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EPISODE # 175

Brian Keating — How it All Began: Cosmic Inflation, the Multiverse, and the Nature of Scientific Proof

In this episode, based on the cover story from Skeptic magazine 26.1 (2021), Michael speaks with University of California professor of physics Brian Keating about: time, infinity, the shape of the universe, the multiverse, quantum gravity, string theory, the laws of nature, and more… Listen to this fascinating episode for free and order a copy of the Skeptic magazine 26.1 to read Keating’s cover story, complete with splendid graphics, charts, and illustrations (in print or digital formats).

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Admitting our beliefs are false can feel like a failure, a sign of weakness. Instead, we should look at changing our mind as an ‘update.’ The following is a review by Michael Shermer of The Scout Mindset: Why Some People See Things Clearly and Others Don’t by Julia Galef (Portfolio). A shorter version of this review originally ran in the Wall Street Journal on April 14, 2021, under the title ‘The Scout Mindset’ Review: How to ‘Update’ Beliefs.

Metaphors & Mindsets

The word “metaphor” derives from the Greek words “meta” (“change of place, order, condition, or nature”) and “phor” (to carry or transfer) and in common usage means to carry or transfer you from one idea that is difficult to understand to another idea that is easier to grasp. Many subjects in science are notoriously incomprehensible and so the use of metaphors is essential. The Newtonian “mechanical universe” metaphor, for example, carries us from the difficult idea of gravity and its spooky action at a distance to the more understandable “clockwork universe” of gears and wheels. In turn, this metaphor was employed by Enlightenment thinkers to explain the workings of everything from the human body with its levers and pullies (joints, tendons, muscles) to the workings of political systems (with the king as the sun and his subjects as planets circling about him) and even economies — François Quesnay modeled the French economy after the human body, in which money flows through a nation like blood flows through a body, and ruinous government policies were like diseases that impeded economic health, leading him to propose laissez faire as a government policy.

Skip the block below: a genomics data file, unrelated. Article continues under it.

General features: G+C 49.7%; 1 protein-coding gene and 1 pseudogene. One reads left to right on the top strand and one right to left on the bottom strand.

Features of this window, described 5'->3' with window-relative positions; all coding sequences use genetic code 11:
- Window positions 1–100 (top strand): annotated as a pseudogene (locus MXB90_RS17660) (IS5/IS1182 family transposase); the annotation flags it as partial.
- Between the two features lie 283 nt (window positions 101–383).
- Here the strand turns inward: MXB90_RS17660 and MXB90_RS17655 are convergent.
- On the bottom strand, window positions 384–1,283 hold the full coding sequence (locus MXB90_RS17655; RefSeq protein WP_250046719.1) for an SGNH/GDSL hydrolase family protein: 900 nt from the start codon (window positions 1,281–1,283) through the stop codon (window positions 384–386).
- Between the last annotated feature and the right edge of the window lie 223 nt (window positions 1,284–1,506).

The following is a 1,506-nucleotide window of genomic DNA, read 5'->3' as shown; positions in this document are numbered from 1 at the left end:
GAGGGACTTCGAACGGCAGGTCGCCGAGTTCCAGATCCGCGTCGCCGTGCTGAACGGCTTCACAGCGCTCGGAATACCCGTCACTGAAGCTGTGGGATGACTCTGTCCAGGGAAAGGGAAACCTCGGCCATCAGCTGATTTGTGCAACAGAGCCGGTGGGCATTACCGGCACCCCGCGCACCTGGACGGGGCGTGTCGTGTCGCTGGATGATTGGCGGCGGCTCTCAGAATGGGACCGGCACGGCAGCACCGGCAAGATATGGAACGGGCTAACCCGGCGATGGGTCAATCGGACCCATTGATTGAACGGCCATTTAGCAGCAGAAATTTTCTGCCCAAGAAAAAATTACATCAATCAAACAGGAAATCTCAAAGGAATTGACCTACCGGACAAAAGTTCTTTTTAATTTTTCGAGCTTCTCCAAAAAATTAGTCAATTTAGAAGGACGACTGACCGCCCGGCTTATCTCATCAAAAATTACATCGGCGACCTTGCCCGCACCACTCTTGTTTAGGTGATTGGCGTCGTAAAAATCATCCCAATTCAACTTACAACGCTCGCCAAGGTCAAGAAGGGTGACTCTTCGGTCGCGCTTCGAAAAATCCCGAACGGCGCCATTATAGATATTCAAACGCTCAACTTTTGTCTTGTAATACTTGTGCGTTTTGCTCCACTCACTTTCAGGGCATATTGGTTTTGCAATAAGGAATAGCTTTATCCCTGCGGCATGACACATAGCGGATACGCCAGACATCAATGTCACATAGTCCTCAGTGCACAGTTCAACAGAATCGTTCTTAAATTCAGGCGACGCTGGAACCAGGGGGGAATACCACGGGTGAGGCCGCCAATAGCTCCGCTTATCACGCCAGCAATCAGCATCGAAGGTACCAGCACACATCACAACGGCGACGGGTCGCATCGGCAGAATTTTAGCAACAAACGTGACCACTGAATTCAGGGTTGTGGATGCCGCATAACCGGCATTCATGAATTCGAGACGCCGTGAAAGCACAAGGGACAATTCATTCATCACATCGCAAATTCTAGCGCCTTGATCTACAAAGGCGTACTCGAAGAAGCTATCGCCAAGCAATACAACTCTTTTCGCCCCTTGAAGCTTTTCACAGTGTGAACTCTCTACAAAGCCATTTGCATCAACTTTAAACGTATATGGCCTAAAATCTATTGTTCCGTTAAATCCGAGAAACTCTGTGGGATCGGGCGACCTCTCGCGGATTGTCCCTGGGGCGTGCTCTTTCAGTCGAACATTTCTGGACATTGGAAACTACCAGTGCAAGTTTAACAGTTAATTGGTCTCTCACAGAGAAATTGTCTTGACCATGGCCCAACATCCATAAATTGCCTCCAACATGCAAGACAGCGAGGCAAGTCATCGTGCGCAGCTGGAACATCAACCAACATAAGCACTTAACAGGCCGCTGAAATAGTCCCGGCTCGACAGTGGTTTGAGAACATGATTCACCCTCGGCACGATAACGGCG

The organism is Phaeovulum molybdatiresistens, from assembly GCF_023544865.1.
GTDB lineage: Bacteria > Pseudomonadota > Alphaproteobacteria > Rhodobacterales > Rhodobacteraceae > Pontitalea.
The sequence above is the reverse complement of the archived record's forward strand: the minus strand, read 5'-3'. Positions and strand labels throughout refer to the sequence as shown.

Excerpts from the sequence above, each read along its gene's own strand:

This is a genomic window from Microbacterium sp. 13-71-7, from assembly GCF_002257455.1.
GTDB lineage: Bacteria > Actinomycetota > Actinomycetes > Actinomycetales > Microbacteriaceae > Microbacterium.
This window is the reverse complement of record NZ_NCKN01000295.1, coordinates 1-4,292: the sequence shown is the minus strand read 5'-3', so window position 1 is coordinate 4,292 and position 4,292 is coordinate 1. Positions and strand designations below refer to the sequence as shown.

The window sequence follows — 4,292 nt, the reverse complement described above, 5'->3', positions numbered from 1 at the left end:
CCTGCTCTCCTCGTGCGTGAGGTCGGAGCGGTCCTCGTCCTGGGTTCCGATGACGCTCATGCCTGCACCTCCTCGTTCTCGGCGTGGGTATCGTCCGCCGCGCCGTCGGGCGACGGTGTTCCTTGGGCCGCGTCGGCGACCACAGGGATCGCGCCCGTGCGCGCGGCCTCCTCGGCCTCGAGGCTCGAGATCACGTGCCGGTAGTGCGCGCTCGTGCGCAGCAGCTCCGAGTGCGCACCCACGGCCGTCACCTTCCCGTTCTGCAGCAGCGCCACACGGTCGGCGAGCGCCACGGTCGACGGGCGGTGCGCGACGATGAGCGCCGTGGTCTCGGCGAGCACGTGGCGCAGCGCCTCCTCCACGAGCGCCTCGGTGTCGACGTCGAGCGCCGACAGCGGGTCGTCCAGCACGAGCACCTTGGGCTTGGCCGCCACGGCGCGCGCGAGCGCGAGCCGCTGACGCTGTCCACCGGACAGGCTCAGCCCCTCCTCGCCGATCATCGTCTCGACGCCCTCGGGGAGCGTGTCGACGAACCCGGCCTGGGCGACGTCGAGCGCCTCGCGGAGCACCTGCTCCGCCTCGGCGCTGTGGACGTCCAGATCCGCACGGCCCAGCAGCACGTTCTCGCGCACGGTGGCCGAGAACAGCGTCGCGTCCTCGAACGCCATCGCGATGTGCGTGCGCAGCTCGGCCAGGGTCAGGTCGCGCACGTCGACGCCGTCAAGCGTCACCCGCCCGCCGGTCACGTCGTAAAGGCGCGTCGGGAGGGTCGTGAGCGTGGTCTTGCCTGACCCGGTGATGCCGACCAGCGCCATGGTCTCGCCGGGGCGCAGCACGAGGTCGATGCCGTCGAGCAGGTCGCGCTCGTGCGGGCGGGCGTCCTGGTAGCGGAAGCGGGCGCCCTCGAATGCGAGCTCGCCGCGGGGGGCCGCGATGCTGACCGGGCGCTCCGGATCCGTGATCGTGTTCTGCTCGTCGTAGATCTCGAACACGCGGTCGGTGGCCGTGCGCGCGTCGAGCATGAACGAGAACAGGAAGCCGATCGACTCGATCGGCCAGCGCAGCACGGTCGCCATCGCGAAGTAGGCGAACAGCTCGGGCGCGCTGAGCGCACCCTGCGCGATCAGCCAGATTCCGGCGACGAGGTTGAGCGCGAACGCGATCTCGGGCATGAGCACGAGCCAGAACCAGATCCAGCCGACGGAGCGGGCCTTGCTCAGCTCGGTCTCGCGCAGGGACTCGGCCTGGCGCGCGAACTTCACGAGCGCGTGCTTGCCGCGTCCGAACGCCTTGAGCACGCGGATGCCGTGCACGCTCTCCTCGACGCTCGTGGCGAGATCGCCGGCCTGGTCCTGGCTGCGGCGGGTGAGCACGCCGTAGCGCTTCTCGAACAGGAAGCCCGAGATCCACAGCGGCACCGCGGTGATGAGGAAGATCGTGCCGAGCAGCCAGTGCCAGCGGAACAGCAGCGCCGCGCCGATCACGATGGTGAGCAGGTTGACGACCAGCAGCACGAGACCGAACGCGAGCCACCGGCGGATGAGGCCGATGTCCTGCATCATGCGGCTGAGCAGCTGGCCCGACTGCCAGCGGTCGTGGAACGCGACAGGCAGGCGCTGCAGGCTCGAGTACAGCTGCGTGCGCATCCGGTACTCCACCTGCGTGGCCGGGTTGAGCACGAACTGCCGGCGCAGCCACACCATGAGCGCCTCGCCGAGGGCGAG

The workings of the human mind are especially enigmatic, so scientists have invoked metaphors such as hydraulic mechanisms, electrical wires, logic circuits, computer networks, software programs, and information workspaces. Nobel laureate psychologist Daniel Kahneman famously invoked the metaphor of thinking as a dual system: fast and intuitive versus slow and rational. In The Scout Mindset Julia Galef, cofounder of the Center for Applied Rationality and host of the popular podcast Rationally Speaking, quite effectively uses the metaphor of mindsets — that of scouts and soldiers. The soldier mindset leads us to defend our beliefs against outside threats, seek out and find evidence to support our beliefs and ignore or rationalize away counterevidence, and resist admitting we’re wrong as that feels like defeat. The scout mindset, by contrast, seeks to discover what is true through evidence and reasoning toward conclusions that lead to a more accurate map of reality, “the motivation to see things as they are, not as you wish they were,” Galef explains. […]

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